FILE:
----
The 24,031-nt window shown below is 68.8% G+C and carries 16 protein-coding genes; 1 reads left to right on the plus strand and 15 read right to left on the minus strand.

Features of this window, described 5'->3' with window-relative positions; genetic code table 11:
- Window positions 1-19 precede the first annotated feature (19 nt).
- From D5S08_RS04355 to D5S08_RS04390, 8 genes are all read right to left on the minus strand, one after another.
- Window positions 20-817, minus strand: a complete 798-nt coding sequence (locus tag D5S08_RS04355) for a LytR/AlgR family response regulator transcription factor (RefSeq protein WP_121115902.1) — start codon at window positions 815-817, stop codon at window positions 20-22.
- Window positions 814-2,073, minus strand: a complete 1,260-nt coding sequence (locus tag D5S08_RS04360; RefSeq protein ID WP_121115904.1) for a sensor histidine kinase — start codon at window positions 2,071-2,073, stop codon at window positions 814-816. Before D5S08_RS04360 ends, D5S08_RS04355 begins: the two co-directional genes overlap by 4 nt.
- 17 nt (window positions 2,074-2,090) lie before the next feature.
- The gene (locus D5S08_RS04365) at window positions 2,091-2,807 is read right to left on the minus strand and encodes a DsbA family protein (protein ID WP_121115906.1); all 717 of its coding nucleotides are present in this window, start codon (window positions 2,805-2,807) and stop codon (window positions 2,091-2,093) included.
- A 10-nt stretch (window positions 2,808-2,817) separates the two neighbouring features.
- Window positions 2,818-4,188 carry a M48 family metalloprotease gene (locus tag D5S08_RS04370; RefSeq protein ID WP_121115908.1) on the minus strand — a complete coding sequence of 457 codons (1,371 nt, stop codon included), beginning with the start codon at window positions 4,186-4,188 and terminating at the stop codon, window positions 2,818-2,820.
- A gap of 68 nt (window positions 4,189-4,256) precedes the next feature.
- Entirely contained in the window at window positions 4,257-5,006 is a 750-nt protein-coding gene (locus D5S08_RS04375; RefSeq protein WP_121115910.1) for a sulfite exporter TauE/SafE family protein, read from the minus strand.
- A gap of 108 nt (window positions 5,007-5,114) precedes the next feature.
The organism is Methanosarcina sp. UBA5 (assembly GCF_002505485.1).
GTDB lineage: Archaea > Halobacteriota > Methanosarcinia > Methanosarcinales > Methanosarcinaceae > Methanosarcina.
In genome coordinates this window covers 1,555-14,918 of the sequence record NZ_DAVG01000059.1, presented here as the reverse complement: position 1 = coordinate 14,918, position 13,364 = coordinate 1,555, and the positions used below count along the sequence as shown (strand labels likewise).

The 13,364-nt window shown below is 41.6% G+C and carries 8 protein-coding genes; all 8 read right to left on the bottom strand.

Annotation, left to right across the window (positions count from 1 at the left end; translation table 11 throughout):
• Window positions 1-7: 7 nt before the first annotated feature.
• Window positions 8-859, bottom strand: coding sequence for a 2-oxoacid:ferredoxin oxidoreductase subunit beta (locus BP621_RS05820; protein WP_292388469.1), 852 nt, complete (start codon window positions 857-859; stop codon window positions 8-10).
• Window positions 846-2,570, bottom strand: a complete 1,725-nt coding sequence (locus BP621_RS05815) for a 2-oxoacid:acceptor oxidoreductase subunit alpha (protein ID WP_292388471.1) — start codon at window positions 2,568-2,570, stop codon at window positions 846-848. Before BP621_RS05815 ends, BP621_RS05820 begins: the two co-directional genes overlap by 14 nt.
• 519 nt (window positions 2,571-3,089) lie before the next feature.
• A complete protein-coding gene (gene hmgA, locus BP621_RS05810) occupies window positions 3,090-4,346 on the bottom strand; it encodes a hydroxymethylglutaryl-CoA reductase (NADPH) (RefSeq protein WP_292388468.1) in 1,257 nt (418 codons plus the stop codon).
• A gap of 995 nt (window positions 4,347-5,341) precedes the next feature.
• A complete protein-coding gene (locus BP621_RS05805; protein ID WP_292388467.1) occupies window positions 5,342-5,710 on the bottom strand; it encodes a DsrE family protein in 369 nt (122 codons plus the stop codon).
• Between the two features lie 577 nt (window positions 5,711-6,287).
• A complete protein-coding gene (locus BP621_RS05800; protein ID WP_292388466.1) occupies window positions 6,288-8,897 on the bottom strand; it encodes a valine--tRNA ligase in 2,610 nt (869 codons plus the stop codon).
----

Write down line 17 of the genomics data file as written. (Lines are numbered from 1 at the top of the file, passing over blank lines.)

The 13,364-nt window shown below is 41.6% G+C and carries 8 protein-coding genes; all 8 read right to left on the bottom strand.